Roosevelt Library Renovation: Community Discussion Questions
The following questions were discussed at the community meeting on June 14 at the Sibley Park Recreation Center.
If you were not able to attend the meeting or have additional comments, please complete the document below and email it to Kelli Koob at firstname.lastname@example.org
. Reponses can also be submitted by clicking on Post a comment
Why do you come to the Roosevelt Library?
What do you do when you get to the library?
What features of the current library do you like?
What features/activities would make you visit the library more often?
What services/building features would attract people who don’t visit the library now?
In order to incorporate feedback into the next community meeting, we appreciate receiving feedback by Wednesday, June 22, 2011.
On Jun 15 at 4:07 PM, J Smith wrote:
I wish for a brighter, modern, larger, accessible space with comfortable seating, and separated areas for various tasks, similar to the layout of the new Nokomis library.
On Jun 15 at 6:45 PM, Tesha wrote:
I'd love to see more spots for bicycles, especially bikes with trailers. The racks that are there are in hot demand.
On Jun 15 at 8:56 PM, Christine F. wrote:
Several years ago I voted to increase my property taxes in order to have improved neighborhood libraries. Meetings were held and plans were made to decide to renovate Roosevelt or move it to a site on the corner of 23rd Ave and 38th st. Then the downtown library and other costs caused the merging of the MPLS and Hennepin library system. So here we are again. I am VERY happy that their are not plans for Roosevelt to be closed. I live about 9 blocks away and love that I can walk to this library. I like that I can order anything in the county and pick it up at Roosevelt. I also like the history that it is a 'Carnegie' library that has its own charm (built in the 1920's like the HS across the street. That being said, it could be bigger and better laid out. Bathrooms on the main floor would be nice for all ages. The windows are very tall but are ften half covered with window shades which decrease the amount of ambient light. Ditto having more bike racks as mentioned above.
On Jun 16 at 3:47 PM, Angie wrote:
I see the current library as being used mostly by kids, which is great. I typically use it for picking up inter-library loan items, and the public bathroom.
I was hoping that with the new sidewalks, they would add ramp access to the front. Main floor bathrooms would also contribute to being more handicap accessible than it is now.
More bike parking and possibly a second self-checkout station (esp if the librarians are pushing to use that) would be helpful. Personally, I like being checked out by a human since I get book recommendations that way, but I understand the staffing limitations.
On Jun 16 at 3:09 PM, Molly wrote:
1. Improved access into the building, such as a ramp.
2. Meeting room space
3. The children's and teen area is good, there seems to be some wasted space around the tables in that area. More seating please.
3. Improved computers and areas around computers
4. Attention to the history of the building, including the connection to Gratia Countryman and the neighborhood.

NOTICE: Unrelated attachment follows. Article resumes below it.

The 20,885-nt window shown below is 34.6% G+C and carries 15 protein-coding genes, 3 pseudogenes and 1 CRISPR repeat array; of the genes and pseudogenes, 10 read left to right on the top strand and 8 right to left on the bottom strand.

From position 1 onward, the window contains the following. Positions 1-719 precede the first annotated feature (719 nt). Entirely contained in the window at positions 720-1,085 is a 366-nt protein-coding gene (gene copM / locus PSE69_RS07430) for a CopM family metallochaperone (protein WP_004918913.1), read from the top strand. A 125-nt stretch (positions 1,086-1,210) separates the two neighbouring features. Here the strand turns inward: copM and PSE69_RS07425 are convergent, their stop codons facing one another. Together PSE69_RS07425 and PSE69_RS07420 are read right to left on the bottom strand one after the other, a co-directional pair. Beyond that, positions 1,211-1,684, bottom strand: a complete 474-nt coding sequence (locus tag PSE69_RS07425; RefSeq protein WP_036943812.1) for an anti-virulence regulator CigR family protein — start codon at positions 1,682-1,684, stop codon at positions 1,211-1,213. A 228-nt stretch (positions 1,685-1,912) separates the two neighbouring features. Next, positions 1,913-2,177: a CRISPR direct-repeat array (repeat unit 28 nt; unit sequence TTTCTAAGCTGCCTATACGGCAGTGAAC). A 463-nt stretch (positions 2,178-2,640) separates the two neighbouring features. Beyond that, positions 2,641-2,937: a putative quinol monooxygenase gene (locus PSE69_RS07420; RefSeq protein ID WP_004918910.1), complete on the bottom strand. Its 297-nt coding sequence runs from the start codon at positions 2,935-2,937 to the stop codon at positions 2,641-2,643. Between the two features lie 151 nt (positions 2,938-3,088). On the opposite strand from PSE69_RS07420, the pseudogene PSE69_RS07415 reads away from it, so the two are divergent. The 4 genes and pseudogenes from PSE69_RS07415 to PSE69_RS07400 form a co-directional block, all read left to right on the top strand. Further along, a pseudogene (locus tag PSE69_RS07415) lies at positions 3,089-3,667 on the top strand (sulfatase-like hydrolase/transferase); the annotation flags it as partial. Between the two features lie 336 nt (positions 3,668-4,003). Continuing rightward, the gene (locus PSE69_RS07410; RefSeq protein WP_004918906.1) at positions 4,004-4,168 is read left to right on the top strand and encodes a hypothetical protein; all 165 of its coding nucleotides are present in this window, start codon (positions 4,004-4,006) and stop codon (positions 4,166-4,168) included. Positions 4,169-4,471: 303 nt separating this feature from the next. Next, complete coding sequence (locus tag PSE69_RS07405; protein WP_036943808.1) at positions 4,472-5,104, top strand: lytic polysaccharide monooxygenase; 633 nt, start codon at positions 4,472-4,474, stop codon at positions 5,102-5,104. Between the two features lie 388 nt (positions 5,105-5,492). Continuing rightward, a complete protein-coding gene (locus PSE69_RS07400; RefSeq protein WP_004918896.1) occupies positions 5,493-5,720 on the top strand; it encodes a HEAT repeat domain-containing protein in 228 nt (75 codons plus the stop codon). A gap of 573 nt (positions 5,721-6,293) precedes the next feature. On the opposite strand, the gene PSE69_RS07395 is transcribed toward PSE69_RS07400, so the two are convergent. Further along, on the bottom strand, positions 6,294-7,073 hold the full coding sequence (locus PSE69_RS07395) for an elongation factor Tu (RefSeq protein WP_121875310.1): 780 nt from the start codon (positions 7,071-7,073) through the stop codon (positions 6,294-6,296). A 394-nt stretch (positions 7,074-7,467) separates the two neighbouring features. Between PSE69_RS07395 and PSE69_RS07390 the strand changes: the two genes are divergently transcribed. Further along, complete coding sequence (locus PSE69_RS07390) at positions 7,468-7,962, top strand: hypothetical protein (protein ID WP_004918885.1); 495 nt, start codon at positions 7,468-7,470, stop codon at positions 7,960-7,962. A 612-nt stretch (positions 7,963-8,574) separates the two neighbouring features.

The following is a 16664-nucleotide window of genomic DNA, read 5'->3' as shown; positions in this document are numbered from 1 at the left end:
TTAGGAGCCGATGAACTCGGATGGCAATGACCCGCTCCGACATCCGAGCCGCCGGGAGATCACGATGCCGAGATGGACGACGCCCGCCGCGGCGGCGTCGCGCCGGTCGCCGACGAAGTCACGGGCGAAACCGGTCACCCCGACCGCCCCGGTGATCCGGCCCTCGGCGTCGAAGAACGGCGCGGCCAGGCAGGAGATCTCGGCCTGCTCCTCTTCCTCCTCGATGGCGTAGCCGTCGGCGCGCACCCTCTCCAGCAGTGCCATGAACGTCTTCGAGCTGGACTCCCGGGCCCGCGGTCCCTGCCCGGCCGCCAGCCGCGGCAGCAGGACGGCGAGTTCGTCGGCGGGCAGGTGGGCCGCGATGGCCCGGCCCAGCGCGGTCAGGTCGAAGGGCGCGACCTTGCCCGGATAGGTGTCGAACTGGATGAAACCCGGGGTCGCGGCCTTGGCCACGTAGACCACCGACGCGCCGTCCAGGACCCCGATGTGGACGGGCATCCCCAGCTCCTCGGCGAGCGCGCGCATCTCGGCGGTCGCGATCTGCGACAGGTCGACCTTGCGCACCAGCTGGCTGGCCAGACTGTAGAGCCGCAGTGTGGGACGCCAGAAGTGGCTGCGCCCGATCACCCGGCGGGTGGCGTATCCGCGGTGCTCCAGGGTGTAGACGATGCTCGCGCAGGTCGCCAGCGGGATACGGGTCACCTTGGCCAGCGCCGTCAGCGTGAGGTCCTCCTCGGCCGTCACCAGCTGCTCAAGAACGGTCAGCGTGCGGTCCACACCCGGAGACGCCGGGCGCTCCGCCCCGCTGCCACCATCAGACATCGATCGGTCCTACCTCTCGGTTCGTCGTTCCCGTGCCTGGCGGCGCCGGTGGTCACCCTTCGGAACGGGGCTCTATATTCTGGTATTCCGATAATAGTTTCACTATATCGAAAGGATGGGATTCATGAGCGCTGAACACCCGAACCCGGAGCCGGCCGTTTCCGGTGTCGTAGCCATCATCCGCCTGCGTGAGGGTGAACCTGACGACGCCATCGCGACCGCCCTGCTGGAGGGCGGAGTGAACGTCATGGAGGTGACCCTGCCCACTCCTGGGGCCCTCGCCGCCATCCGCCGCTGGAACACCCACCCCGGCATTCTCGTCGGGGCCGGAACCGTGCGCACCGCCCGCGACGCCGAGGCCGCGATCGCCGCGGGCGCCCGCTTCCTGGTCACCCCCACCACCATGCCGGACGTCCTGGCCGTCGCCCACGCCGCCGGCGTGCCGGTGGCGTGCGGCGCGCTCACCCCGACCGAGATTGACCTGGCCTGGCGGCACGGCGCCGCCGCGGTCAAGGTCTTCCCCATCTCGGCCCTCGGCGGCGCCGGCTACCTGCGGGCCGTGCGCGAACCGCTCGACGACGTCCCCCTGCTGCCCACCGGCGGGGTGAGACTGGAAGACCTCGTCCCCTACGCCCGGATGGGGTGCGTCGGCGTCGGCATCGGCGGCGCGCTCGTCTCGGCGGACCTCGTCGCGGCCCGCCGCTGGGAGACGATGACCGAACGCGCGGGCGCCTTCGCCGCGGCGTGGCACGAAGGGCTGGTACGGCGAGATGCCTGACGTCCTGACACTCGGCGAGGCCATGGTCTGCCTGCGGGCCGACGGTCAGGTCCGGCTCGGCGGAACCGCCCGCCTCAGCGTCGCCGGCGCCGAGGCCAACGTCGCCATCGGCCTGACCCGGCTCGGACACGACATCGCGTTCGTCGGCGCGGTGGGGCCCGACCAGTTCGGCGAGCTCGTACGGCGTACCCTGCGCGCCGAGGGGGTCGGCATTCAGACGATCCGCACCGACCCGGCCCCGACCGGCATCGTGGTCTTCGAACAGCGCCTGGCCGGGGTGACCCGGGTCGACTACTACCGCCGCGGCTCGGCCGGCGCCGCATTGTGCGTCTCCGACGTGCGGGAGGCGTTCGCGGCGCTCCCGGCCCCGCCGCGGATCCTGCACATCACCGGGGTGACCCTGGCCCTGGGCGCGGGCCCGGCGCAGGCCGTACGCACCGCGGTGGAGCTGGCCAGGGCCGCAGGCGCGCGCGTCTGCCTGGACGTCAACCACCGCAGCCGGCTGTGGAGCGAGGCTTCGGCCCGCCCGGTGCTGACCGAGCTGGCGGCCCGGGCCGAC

On Jun 17 at 2:38 AM, Tim Bonham wrote:
Nice features are the historic nature of the building, the aged wood bookshelves, the tall, old-fashioned windows, the appropriate 'library' atmosphere (except for that ugly, jarring metal magazine rack).
Needs -- first is more space!
Also an improvement to the noise in the library, especially in the computers section and from tutoring done out in middle of the library. Some comfortable places to read are needed, but who would use them as noisy as it is now? Less tolerance for gang-banger behavior by the high school students would help with that.
Added features could include a meeting room (that could be downstairs) and it could also be used for tutoring and story reading sessions. Additional bathrooms would be nice, but I don't think we have the space for them. Books are more important.
The lawn in front is very little used. Possibly more bike racks could go there. And how about some seating out there for reading -- benches or picnic table type seating?
The Scholz's house next door has been for sale for about 8 months now. Buy that, move it, put the parking here, and expand the library in the back out to the alley.
On Jun 21 at 4:50 PM, Dan Fehler wrote:
Restrooms on the main floor (reduce/remove off-street parking if necessary). Meeting room space on main floor, but only if library hours allow for regular meetings to be held. Shelves for Children's books no higher than a child can reach. Remove "Iron Fence" and open the lawn to lounging, with exterior furniture/art.
On Jun 21 at 8:27 PM, Lis wrote:
More seating for patrons and space for the librarians to work, it looks messy around the main desk. Updated bathrooms on the main floor would be great. Much of the furniture and shelving seems rather old. I am sure it would brighten up the library to have new built-in shelving. Also, it seems like the windows could be brighter. I can't picture in my mind right now what seems to make them dark. I like the ideas of some of the other patrons to expand the space. But non of this is totally necessary, mostly I am grateful to have a library within walking distance; I live 9 blocks away. Proximity is key!
On Jun 23 at 8:17 AM, Elizabeth Jarrett Andrew wrote:
My daughter and I walk to Roosevelt once a week--I LOVE our library, and love the idea that it can become more accessible. I do miss a head librarian, though, who can serve as a welcoming presence and who gives book suggestions. Please remember that humans make the library accessible, too!
On Jun 28 at 9:45 AM, Clay Kimber wrote:
How about a quiet study area?